Everyone loves having a garden of their own, but not everyone has the space for one. But that doesn’t matter. So long as you have a bare wall or a fence, you can have a garden – A vertical garden that is.

Even if you have enough space for a traditional garden, you may still be interested in planting skywards. That’s because vertical gardening just looks really cool, being more than a space-saver.

Best of all, vertical gardening isn’t difficult. And there are a lot of ways to do it. If you just know the basics, the sky, quite literally, is the limit.

Framework

The type of vertical garden you have depends on the framework you use. There are many types of structures you can use. You can hang pots along a wall, hang cloth bags along a fence, or build vertical planter boxes yourself with timber.

So long as the framework is able to sustain the weight of the plants and the chosen growing medium, you’re good to go. Wire mesh is often used to strengthen the framework.

Trellises and topiaries are popular outdoor structures to use. Indoor vertical gardens work just as well as outdoor, but will require waterproof casing to avoid water damage.

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Growing medium

What are your plants going to take root in? As with any other garden, a combination of soil and compost should be fine. For vertical gardening specifically, there are other synthetic growing mediums available too.

Gravity being one of the challenges you face, a good tip is to use moss on your soil, because it will keep the soil from falling out your structure. Just tuck the moss in around your plants.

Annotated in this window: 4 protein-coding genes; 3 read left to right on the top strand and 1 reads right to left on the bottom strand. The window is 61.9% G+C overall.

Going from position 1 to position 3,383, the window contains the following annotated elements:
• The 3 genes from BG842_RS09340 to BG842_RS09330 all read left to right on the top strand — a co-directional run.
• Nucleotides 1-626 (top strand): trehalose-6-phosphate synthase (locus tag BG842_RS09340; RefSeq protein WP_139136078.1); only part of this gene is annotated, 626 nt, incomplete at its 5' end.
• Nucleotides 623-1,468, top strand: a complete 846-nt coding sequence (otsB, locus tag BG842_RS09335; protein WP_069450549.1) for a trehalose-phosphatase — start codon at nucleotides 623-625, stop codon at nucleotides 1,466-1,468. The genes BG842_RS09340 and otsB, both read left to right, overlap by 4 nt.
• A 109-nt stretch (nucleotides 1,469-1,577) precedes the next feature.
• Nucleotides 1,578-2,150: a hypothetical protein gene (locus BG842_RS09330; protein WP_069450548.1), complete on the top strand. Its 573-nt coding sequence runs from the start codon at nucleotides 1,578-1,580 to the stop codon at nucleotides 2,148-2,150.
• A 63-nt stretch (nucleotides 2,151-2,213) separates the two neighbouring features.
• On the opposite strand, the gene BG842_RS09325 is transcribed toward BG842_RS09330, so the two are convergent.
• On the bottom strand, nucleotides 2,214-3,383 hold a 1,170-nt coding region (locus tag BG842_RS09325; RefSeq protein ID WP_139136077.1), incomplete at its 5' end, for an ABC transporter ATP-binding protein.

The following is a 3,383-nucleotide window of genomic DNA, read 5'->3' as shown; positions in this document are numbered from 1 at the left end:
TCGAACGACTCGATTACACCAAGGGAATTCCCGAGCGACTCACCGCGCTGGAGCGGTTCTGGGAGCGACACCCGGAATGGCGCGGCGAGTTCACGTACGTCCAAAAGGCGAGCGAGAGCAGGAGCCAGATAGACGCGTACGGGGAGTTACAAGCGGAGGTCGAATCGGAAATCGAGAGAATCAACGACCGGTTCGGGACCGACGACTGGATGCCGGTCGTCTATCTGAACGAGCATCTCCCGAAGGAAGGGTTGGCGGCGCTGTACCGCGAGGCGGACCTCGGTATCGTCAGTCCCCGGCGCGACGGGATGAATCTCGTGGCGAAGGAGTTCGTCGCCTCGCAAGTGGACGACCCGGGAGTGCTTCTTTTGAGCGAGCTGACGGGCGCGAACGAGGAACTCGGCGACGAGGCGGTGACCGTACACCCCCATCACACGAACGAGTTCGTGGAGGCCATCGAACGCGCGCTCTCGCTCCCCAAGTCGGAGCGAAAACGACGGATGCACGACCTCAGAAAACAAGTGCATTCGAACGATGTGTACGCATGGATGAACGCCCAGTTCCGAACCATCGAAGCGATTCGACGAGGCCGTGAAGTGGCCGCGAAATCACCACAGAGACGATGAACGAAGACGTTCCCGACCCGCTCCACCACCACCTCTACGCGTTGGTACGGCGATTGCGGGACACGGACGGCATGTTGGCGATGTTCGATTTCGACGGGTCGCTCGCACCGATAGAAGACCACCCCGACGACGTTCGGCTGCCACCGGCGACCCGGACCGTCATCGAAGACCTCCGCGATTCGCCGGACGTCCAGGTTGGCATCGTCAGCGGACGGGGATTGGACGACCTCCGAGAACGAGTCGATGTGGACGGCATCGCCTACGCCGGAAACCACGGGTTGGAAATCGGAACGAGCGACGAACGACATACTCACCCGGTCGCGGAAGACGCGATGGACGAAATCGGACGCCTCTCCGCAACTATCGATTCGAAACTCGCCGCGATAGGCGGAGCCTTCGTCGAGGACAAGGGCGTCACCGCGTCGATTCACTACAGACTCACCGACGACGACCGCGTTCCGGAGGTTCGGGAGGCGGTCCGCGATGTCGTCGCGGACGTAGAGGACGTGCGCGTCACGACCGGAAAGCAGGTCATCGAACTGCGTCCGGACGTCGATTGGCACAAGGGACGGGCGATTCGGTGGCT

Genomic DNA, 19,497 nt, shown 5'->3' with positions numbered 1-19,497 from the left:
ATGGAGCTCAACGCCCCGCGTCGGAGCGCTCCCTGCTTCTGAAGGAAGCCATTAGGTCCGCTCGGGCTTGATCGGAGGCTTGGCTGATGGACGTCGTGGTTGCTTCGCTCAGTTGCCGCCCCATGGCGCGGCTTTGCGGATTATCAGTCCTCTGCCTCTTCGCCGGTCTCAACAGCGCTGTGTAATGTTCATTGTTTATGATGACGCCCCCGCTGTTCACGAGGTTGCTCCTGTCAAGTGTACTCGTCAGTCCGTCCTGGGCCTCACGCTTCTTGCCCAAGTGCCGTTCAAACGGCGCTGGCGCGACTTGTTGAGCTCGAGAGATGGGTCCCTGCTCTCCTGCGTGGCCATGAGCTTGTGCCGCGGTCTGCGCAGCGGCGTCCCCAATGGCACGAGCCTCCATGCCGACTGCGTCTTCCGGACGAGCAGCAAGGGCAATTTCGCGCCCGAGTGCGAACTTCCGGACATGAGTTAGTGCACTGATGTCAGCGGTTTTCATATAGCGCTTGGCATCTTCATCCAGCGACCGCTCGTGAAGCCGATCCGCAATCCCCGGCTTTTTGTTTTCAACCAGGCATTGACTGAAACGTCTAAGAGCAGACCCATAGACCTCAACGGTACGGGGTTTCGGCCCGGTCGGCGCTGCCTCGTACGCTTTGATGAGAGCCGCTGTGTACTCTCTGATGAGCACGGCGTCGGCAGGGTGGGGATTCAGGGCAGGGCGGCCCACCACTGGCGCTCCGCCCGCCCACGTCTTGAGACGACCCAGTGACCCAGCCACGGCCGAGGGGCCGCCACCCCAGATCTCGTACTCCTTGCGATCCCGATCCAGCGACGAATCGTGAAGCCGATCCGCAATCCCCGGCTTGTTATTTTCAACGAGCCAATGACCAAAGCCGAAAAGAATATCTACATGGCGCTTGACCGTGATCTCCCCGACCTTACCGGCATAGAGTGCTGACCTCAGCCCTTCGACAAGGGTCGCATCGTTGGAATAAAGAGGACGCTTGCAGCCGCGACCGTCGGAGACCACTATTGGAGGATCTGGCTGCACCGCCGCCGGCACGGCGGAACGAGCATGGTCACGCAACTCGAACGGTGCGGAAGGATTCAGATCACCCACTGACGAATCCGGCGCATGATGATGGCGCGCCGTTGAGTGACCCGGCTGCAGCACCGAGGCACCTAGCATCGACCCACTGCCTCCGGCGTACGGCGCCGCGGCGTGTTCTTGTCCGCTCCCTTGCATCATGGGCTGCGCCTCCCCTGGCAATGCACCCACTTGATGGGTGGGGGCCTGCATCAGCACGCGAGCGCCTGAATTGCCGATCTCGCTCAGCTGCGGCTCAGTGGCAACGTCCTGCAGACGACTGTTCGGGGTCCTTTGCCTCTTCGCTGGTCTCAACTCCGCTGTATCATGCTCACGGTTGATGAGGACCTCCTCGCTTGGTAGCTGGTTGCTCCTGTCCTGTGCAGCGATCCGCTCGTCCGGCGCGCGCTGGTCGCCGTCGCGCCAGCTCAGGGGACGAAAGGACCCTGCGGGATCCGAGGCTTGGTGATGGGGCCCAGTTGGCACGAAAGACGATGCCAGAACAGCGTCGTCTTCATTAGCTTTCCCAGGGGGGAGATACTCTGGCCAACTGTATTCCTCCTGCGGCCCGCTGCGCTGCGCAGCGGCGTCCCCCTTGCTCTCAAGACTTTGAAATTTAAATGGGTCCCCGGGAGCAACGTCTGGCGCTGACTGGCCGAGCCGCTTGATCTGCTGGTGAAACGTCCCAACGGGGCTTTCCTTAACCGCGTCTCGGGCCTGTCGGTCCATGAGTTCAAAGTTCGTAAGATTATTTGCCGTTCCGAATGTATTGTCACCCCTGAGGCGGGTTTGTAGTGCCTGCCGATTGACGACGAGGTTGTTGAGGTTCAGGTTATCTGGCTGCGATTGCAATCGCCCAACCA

Plants

Almost every plant that you can grow in a traditional garden can be grown vertically. Just visit your nearest Stodels Garden Centre and see what flowering blooms strike your fancy. Or speak to a friendly nurseryman for advice if you’re not sure what will work well.

There are a few things to bear in mind. The size your plants can grow will be limited by the framework you use. So be careful of planting something that’s going to grow very big. Fast growing and wide-spreading plants will need to be kept within bounds, which require more trimming. Depending on your framework, you’ll want to think about whether you need to use plants with shallow root structures.

Irrigation

You might be able to water your garden the same way as any other garden – especially if it’s outside. A watering can or hose should work fine. However, if your vertical garden extends very high, then you’ll need to choose an irrigation system. Like a gravity drip fed irrigation system which is a popular choice for vertical gardening. You simply attach the system to a hose, and run the drip lines through the open channels in the backs of your framework.

Indoor vertical gardens will also need some type of irrigation system, especially for the more elaborate ones where a watering can won’t suffice. You can also use a simple irrigation system that disperses water from the top, and uses plastic tubing running down the garden.

These are the basics you need in place to have your very own vertical garden. Beyond these factors, you simply need ingenuity. If all you wanted to do was hammer in a few old pairs of shoes along your wall, and fill them with soil and greenery, that would be a vertical garden.

There are so many ways you can have your own vertical garden, so here is some inspiration to get you started:

1. Hang a pot – Attach pots to any vertical surface, and grow plants in them like normal.

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2. Frame it – take the backing out of old picture frames and use plants with shallow root systems for a picture perfect look. Smaller frames are great for planting herbs along kitchen walls.

3. Too easy – Simply use hang PVC tubes with an opening cut out. You could do a similar thing with two-litre plastic bottles.

4. String it – A string garden looks beautiful, ethereal even.

5. Romantic arches – Another popular, easy-to-use structure is an archway.

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